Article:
Hawaii’s first medical marijuana dispensary opens Thursday, but don’t expect to see any cannabis on the shelves.
The problem? The state labs tasked with testing medical marijuana prior to sale have yet to be certified. The state Department of Health says they must take the necessary time to ensure that testing is accurate.
“It has to be done in the right way and we think we’re going about a very deliberate path to make sure the law is followed,” said Keith Ridley, chief of the health department’s Office of Health Care Assurance.
So instead of selling medical cannabis on Thursday, Aloha Green will open its doors for patient outreach and education.
“Once they saw that it wasn’t this dingy, scary place, then they started to see it’s something legitimate that will provide relief for a lot of patients,” said Tai Cheng, Chief Operating Officer of Aloha Green.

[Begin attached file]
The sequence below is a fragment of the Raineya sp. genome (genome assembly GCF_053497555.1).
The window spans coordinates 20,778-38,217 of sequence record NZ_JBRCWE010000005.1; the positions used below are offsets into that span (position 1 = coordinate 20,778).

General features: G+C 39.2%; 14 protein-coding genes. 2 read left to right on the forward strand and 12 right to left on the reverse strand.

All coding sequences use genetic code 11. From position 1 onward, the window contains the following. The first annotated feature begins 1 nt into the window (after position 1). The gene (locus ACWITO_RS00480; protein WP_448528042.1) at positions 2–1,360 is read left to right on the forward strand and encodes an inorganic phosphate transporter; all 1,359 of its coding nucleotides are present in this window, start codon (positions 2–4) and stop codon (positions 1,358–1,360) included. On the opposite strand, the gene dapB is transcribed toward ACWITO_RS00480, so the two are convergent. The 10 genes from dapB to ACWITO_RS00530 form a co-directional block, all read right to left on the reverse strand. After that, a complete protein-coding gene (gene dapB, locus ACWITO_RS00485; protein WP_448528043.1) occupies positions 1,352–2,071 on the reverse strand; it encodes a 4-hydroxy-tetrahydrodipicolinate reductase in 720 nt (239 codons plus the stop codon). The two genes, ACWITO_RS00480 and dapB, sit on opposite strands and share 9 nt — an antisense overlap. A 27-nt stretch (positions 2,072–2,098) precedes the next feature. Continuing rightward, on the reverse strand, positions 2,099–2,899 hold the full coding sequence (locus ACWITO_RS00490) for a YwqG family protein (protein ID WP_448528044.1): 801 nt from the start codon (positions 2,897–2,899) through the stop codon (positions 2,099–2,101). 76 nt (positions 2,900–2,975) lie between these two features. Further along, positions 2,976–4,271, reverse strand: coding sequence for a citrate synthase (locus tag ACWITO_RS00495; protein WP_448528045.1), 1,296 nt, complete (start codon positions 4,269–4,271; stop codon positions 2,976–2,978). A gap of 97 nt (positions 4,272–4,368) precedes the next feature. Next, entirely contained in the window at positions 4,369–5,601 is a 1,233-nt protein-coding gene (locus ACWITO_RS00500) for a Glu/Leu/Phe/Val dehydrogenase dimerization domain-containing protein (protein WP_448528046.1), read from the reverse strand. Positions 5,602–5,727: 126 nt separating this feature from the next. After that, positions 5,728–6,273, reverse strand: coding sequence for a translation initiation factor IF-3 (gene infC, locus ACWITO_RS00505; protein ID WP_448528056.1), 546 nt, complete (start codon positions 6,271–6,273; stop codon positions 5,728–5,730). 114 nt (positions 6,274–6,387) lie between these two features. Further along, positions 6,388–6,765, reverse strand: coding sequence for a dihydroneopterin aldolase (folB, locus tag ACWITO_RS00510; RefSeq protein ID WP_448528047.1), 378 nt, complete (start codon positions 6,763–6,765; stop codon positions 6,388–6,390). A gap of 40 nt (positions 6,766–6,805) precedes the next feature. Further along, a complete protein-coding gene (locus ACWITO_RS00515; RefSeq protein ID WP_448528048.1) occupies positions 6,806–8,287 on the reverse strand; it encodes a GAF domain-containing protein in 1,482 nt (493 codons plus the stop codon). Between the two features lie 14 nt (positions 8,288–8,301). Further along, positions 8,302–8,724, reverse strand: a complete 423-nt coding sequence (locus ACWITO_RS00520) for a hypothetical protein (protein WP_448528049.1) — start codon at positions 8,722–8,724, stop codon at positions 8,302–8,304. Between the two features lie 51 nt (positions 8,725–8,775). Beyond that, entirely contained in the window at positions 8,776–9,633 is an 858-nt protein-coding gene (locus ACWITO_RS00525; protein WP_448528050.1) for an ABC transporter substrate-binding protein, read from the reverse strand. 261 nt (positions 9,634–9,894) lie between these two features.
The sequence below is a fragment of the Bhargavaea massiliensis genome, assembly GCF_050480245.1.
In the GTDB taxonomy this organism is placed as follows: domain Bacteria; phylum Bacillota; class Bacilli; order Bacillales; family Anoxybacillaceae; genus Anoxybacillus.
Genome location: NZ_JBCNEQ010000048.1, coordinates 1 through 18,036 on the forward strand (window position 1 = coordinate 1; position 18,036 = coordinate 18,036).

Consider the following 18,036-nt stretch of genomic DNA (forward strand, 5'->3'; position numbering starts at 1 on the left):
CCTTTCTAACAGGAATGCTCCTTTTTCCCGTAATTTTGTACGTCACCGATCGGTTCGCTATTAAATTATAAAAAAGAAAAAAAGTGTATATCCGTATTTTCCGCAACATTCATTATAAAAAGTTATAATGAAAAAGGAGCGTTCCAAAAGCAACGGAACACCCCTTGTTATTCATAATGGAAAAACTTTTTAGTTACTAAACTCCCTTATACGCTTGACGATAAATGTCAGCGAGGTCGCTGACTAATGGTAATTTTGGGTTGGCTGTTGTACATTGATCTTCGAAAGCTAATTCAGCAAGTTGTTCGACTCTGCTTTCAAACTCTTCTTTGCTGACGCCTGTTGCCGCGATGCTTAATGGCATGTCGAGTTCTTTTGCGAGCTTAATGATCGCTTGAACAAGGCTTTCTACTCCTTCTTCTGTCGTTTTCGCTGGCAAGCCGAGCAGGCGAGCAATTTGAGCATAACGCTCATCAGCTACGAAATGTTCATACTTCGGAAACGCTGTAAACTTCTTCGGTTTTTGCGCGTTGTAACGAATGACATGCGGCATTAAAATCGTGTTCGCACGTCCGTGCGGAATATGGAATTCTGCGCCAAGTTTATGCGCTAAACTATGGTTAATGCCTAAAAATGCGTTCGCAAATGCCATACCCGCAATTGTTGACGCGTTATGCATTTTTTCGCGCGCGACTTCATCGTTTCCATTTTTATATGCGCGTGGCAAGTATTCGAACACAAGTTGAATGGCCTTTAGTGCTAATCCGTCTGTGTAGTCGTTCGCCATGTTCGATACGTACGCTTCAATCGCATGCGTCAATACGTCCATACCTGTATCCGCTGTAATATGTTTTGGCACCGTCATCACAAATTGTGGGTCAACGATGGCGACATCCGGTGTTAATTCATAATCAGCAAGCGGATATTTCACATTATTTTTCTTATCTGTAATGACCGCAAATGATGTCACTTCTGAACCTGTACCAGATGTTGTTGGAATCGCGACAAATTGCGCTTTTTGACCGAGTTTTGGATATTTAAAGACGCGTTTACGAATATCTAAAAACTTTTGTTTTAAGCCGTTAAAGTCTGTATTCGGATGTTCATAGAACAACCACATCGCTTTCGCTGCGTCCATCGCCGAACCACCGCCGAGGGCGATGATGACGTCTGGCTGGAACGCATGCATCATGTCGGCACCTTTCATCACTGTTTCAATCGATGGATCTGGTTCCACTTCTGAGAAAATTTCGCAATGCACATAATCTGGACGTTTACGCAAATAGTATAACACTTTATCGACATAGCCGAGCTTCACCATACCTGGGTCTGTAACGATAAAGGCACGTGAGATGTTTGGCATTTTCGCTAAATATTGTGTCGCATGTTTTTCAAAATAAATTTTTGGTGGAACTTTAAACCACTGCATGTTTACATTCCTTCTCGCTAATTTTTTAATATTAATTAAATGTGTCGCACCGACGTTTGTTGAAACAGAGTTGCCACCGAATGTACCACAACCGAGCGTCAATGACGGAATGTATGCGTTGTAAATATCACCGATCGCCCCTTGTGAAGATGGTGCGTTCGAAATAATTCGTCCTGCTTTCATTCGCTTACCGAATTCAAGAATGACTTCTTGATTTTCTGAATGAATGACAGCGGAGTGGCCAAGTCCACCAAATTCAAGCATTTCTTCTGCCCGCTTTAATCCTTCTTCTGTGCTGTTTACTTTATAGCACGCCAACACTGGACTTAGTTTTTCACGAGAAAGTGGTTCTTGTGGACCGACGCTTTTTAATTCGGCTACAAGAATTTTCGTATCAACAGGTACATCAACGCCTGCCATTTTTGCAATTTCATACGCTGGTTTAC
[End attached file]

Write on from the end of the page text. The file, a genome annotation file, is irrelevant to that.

Cheng says that they’ve harvested four times since last month, but instead of putting product out into the market, they’ve had to vacuum seal their flower and hope that testing is certified sooner rather than later.
“It’s frustrating for our team and our growers. You’re able to hold that product for an extended period of time between 6-12 months, but oxidization of the product does cause it to lose not only its flavor but its efficiency as well,” Cheng said.
The delay is putting dispensary owners in a tough spot: operating costs can exceed $100,000 per month, and without product to sell, there’s no money coming back in.
Hawaii was one of the first states to legalize medical marijuana 17 years ago, but dispensaries weren’t legalized until 2015. Dispensaries were slated to open in July 2016, but the state had not approved software to track the product from seed-to-sale.
The health department plans to have labs up and running by summer.
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